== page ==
Been v. Davis

Western District of Texas, txwd-5:2019-cv-01176

MEMORANDUM OPINION AND ORDER. Signed by Judge David A. Ezra.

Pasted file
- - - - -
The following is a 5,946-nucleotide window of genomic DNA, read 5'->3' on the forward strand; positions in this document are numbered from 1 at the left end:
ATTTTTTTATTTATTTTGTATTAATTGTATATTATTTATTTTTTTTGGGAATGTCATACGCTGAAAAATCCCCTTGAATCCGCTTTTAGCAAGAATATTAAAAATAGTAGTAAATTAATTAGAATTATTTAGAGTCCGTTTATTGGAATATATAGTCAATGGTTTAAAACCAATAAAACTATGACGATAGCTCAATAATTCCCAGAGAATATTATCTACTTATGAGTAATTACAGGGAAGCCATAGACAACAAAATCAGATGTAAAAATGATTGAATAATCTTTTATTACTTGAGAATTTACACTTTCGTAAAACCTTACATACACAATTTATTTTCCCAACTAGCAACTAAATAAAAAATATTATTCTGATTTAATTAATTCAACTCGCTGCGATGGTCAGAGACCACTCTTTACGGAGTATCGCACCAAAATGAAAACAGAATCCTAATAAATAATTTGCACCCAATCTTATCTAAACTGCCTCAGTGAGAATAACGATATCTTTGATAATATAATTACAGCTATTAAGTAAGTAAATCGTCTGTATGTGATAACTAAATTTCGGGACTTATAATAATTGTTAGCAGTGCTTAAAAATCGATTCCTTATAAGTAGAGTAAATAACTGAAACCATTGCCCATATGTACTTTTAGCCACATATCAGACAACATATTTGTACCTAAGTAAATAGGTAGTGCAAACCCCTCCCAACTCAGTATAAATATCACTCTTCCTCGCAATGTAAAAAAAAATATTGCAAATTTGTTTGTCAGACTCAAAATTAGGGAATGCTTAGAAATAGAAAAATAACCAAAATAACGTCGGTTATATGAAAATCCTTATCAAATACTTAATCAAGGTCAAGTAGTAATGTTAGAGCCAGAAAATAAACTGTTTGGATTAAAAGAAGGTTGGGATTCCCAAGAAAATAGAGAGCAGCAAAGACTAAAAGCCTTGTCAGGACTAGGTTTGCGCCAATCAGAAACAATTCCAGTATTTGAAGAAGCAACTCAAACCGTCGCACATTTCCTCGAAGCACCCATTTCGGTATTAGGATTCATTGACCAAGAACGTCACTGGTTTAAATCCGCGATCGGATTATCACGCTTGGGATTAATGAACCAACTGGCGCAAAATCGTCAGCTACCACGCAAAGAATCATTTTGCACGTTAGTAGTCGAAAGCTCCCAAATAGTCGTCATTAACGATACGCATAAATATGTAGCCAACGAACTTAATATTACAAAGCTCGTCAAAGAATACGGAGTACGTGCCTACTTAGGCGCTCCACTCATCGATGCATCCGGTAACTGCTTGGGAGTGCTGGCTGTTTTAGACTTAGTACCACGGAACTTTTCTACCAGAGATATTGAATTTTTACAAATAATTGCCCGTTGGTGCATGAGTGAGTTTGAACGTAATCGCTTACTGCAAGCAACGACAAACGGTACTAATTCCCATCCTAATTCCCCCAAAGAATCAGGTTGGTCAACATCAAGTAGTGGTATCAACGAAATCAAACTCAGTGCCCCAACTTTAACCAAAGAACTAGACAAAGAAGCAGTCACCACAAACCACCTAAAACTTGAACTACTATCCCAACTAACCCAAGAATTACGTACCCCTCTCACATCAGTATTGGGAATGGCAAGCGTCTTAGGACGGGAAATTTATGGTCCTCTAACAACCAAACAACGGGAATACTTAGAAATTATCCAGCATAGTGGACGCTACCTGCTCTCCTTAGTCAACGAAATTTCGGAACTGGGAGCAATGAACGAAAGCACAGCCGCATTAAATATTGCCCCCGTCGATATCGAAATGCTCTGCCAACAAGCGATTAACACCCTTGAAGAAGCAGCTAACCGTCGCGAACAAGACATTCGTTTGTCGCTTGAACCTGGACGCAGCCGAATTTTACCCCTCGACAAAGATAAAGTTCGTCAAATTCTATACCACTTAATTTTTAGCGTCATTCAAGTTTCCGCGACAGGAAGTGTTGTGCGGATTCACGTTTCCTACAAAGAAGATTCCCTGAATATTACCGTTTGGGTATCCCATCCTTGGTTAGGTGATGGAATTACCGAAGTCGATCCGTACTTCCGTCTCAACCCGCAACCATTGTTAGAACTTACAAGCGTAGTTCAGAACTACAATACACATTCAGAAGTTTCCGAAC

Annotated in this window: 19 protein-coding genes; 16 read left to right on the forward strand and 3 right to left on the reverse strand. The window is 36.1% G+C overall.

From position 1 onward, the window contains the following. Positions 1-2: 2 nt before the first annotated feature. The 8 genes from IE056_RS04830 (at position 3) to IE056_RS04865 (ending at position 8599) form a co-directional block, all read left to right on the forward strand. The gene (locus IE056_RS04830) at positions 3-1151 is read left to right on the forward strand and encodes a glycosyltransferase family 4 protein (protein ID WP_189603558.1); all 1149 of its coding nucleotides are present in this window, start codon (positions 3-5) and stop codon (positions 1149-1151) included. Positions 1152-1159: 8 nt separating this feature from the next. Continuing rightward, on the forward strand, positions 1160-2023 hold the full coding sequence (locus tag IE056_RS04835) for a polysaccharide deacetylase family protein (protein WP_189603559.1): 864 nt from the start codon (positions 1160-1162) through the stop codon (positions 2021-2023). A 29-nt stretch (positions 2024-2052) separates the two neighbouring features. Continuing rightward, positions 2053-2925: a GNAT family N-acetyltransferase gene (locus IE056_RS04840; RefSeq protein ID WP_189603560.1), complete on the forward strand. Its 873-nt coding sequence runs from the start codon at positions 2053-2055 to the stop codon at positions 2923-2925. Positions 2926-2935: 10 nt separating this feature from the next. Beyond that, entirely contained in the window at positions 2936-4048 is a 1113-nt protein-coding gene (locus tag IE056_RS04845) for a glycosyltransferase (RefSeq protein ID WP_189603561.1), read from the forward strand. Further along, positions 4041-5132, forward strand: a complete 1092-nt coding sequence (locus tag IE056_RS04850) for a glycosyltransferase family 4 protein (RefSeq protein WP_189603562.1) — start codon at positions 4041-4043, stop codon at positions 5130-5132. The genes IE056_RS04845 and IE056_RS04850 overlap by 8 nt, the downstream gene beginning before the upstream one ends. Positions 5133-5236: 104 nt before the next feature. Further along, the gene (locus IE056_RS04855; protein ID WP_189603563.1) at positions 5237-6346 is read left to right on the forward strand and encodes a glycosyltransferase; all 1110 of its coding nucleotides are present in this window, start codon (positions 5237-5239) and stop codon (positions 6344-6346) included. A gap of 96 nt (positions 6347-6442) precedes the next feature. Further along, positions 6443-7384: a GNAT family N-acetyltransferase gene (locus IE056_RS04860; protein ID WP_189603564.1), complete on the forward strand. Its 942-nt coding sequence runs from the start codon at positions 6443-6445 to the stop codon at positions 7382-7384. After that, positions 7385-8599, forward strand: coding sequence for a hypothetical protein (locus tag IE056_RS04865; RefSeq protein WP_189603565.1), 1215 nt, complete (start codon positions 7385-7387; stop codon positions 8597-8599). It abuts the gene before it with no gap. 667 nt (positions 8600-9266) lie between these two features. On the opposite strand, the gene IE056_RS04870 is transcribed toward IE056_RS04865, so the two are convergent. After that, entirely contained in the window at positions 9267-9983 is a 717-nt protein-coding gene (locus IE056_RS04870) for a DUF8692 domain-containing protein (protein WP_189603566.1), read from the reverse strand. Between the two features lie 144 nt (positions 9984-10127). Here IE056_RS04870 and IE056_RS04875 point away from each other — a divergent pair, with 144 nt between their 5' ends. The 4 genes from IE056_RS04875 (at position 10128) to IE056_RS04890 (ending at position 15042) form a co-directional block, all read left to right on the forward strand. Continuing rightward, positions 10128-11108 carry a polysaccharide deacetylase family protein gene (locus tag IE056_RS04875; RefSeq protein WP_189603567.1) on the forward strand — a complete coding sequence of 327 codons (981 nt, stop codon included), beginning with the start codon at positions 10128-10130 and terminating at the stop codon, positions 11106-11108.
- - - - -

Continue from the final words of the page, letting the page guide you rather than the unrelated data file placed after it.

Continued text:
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UNITED STATES DISTRICT COURT WESTERN DISTRICT OF TEXAS SAN ANTONIO DIVISION JOHNATHAN PIERCE BEEN, TDCJ No. 02155954, အ အ အ Petitioner, အ အ Civil No. SA-19-CA-01176-DAE အ အ အ LORIE DAVIS, Director, Texas Department of Criminal Justice, Correctional Institutions Division, အ အ Respondent အ အ MEMORANDUM OPINION AND ORDER Before the Court are pro se Petitioner Johnathan Pierce Been's Petition for Writ of Habeas Corpus pursuant to 28 U.S.C. § 2254 (ECF No. 1), Respondent Davis's Answer (ECF No. 15), and Petitioner's Reply (ECF No. 17) thereto. Petitioner challenges the constitutionality of his 2017 state court conviction for indecency with a child by exposure, arguing (1) he was never served with a copy of his indictment, (2) he was charged with two counts of indecency with a child by exposure in violation of double jeopardy, (3) irrelevant video evidence was obtained during discovery, and (4) he received ineffective assistance of trial counsel by counsel's failure to object to these errors. In her answer, Respondent contends Petitioner's federal habeas petition should be dismissed with prejudice as untimely. Having carefully considered the record and pleadings submitted by both parties, the Court agrees with Respondent that Petitioner's allegations are barred from federal habeas review by the one-year statute of limitations embodied in 28 U.S.C. § 2244(d)(1). Thus, the Court concludes Petitioner is not entitled to federal habeas corpus relief or a certificate of appealability. sar s towwwwwww. www.www. soe .www.www.www. www www I. Background In September 2017, Petitioner plead nolo contendere to indecency with a child by exposure (enhanced) and was sentenced to five years of imprisonment. State v. Been, No. 2017- CR-7167 (186th Dist. Ct., Bexar Cnty., Tex. Sept. 1, 2017); (ECF No. 16-10 at 7). The Fourth Court of Appeals dismissed Petitioner's subsequent appeal for lack of jurisdiction because Petitioner failed to timely file a notice of appeal. Been v. State, No. 04-18-00010-CR (Tex. App.-San Antonio, Feb. 7, 2018, no pet.); (ECF No. 16-2). Petitioner did not file a petition for discretionary review (PDR) with the Texas Court of Criminal Appeals (TCCA). Instead, Petitioner filed a state habeas corpus application challenging his conviction and sentence on March 19, 2018, but the TCCA dismissed the petition on May 9, 2018, because mandate had not issued at the time the petition was filed in the trial court and thus Petitioner's conviction was not yet final. Ex parte Been, No. 88,346-01 (Tex. Crim. App.); (ECF Nos. 16-4, 16-7 at 2). Shortly thereafter, Petitioner filed a second state habeas application on May 21, 2018, which was eventually denied without written order by the TCCA on December 5, 2018. Ex parte Been, No. 88,346-02 (Tex. Crim. App.); (ECF Nos. 16-11, 16-13 at 20). Petitioner then waited until September 9, 2019, to place the instant federal habeas petition in the prison mail system. (ECF No. 1 at 10). II. Timeliness Analysis Respondent contends Petitioner's federal habeas petition is barred by the one-year limitation period of 28 U.S.C. § 2244(d). Section 2244(d) provides, in relevant part, that: (1) A 1-year period of limitation shall apply to an application for a writ of habeas corpus by a person in custody pursuant to the judgment of a State court. The limitation period shall run from the latest of - (A) the date on which the judgment became final by the conclusion of direct review or the expiration of the time for seeking such review. In this case, Petitioner's conviction became final October 2, 2017, when the time for appealing his judgment and sentence expired. See Tex. R. App. P. 26.2 (providing a notice of appeal must be filed within thirty days following the imposition of a sentence).' As a result, the limitations period under $ 2244(d) for filing a federal habeas petition challenging his underlying conviction expired a year later on October 2, 2018. Because Petitioner did not file his $ 2254 petition until September 9, 2019—almost a year after the limitations period expired—his petition is barred by the one-year statute of limitations unless it is subject to either statutory or equitable tolling. A. Statutory Tolling Petitioner does not satisfy any of the statutory tolling provisions found under 28 U.S.C. § 2244(d)(1). There has been no showing of an impediment created by the state government that violated the Constitution or federal law which prevented Petitioner from filing a timely petition. 28 U.S.C. § 2244(d)(1)(B). There has also been no showing of a newly recognized constitutional right upon which the petition is based, and there is no indication that the claims could not have been discovered earlier through the exercise of due diligence. 28 U.S.C. § 2244(d)(1)(C)-(D). However, Petitioner is entitled to tolling under § 2244(d)(2), which provides that "[t]he time during which a properly filed application for State post-conviction or other collateral review with respect to the pertinent judgment or claim is pending shall not be counted toward any period of limitation under this subsection." Petitioner's first state habeas application does not toll the Although Petitioner attempted to file an appeal of this adjudication almost three months later, this appeal did not constitute a "direct review" under $ 2244(d)(1)(A) because it was dismissed as untimely. ECF No. 16-2 at 2; see Foreman v. Dretke, 383 F.3d 366, 440 (5th Cir. 2004) (finding that a timely-filed state appeal constitutes "direct review" under § 2244(d)(1)(A) even though the appeal is later dismissed for want of jurisdiction). limitations period because the TCCA dismissed the application for failing to comply with the Texas Rules of Appellate Procedure. As such, the first application was not "properly filed" under § 2244(d)(2) and affords Petitioner no tolling effect. See Artuz v. Bennett, 531 U.S. 4, 8 (2000) ("[A]n application is 'properly filed' when its delivery and acceptance are in compliance with the applicable laws and rules governing filings."). But Petitioner's second state habeas application—properly filed in the trial court on May 11, 2018, and later denied by the TCCA December 5, 2018—tolls the limitations period for a total of 198 days, making his federal petition due on April 17, 2019. Again, Petitioner did not file his $ 2254 petition until September 9, 2019, almost five months too late. B. Equitable Tolling In some cases, the limitations period may be subject to equitable tolling. The Supreme Court has made clear that a federal habeas corpus petitioner may avail himself of the doctrine of equitable tolling "only if he shows (1) that he has been pursuing his rights diligently, and (2) that some extraordinary circumstance stood in his way and prevented timely filing." McQuiggin v. Perkins, 569 U.S. 383, 391 (2013) (citing Holland v. Florida, 560 U.S. 631, 649 (2010)). However, equitable tolling is only available in cases presenting "rare and exceptional circumstances," United States v. Riggs, 314 F.3d 796, 799 (5th Cir. 2002), and is "not intended for those who sleep on their rights." Manning v. Epps, 688 F.3d 177, 183 (5th Cir. 2012). Petitioner has not provided this Court with any valid reason to equitably toll the limitations period in this case. Indeed, the Supreme Court has indicated that a state court's ruling that a state habeas application was not properly filed is "the end of the matter," precluding such application's tolling of the statute of limitations for purposes of the filing of a federal habeas petition. See Carey v. Saffold, 536 U.S. 214, 226 (2002); see also Allen v. Siebert, 552 U.S. 3, 7 (2007) ("Because Siebert's petition for state postconviction relief was rejected as untimely by the Alabama courts, it was not 'properly filed under $ 2244(d)(2)."). Petitioner did not reply to Respondent's assertion of the statute of limitations in this case, nor did his petition provide this Court with any valid reason to equitably toll the limitations period. Even with the benefit of liberal construction, Petitioner has provided no justification for the application of equitable tolling, and a petitioner's ignorance of the law, lack of legal training or representation, and unfamiliarity with the legal process do not rise to the level of a rare or exceptional circumstance which would warrant equitable tolling of the limitations period. U.S. v. Petty, 530 F.3d 361, 365-66 (5th Cir. 2008); see also Sutton v. Cain, 722 F.3d 312, 316-17 (5th Cir. 2013) (a garden variety claim of excusable neglect does not warrant equitable tolling). Moreover, Petitioner fails to demonstrate that he has been pursuing his rights diligently. Although all of the claims raised by Petitioner concern matters that occurred prior to his pleading guilty in September 2017, Petitioner does not attempt to demonstrate that the claims could not have been discovered and presented at an earlier date, much less explain why he waited nine months from the denial of his second state habeas application before raising the allegations in the instant federal petition. Because Petitioner failed to assert any specific facts showing that he was prevented, despite the exercise of due diligence on his part, from timely filing his federal habeas corpus petition in this Court, his petition is untimely and barred by § 2244(d)(1). III. Certificate of Appealability The Court must now determine whether to issue a certificate of appealability (COA). See Rule 11(a) of the Rules Governing $ 2254 Proceedings; Miller-El v. Cockrell, 537 U.S. 322, 335-36 (2003) (citing 28 U.S.C. § 2253(c)(1)). A COA may issue only if a petitioner makes "a substantial showing of the denial of a constitutional right." 28 U.S.C. § 2253(c)(2). The Supreme Court has explained that the showing required under § 2253(c)(2) is straightforward when a district court has rejected a petitioner's constitutional claims on the merits: The petitioner must demonstrate that reasonable jurists would find the district court's assessment of the constitutional claims debatable or wrong." Slack v. McDaniel, 529 U.S. 473, 484 (2000). This requires a petitioner to show "that reasonable jurists could debate whether the petition should have been resolved in a different manner or that the issues presented were 'adequate to deserve encouragement to proceed further." Miller-E1, 537 U.S. at 336 (citation omitted). The issue becomes somewhat more complicated when the district court denies relief on procedural grounds. Id. In that case, the petitioner seeking COA must show both "that jurists of reason would find it debatable whether the petition states a valid claim of the denial of a constitutional right and that jurists of reason would find it debatable whether the district court was correct in its procedural ruling." Gonzalez v. Thaler, 565 U.S. 134, 140-41 (2012) (citing Slack, 529 U.S. at 484). In that case, a COA should issue if the petitioner not only shows that the lower court's procedural ruling is debatable among jurists of reason, but also makes a substantial showing of the denial of a constitutional right. A district court may deny a COA sua sponte without requiring further briefing or argument. See Alexander v. Johnson, 211 F.3d 895, 898 (5th Cir. 2000). For the reasons set forth above, the Court concludes that jurists of reason would not debate the conclusion that Petitioner was not entitled to federal habeas relief. As such, a COA will not issue. IV. Conclusion After careful consideration, the Court concludes that Petitioner's § 2254 petition (ECF No. 1) is barred from federal habeas corpus relief by the statute of limitations set forth in 28 U.S.C. § 2244(d). As a result, Petitioner is not entitled to federal habeas corpus relief. Accordingly, IT IS HEREBY ORDERED that: 1. Federal habeas corpus relief is DENIED and Petitioner Johnathan Pierce Been's Petition for Writ of Habeas Corpus pursuant to 28 U.S.C. § 2254 (ECF No. 1) is DISMISSED WITH PREJUDICE as time-barred; 2. No Certificate of Appealability shall issue in this case; and 3. All remaining motions, if any, are DENIED, and this case is now CLOSED. It is so ORDERED. SIGNED this the day of January, 2020. ØAVIDA. EZRA" SENIOR U.S. DISTRICT JUDGE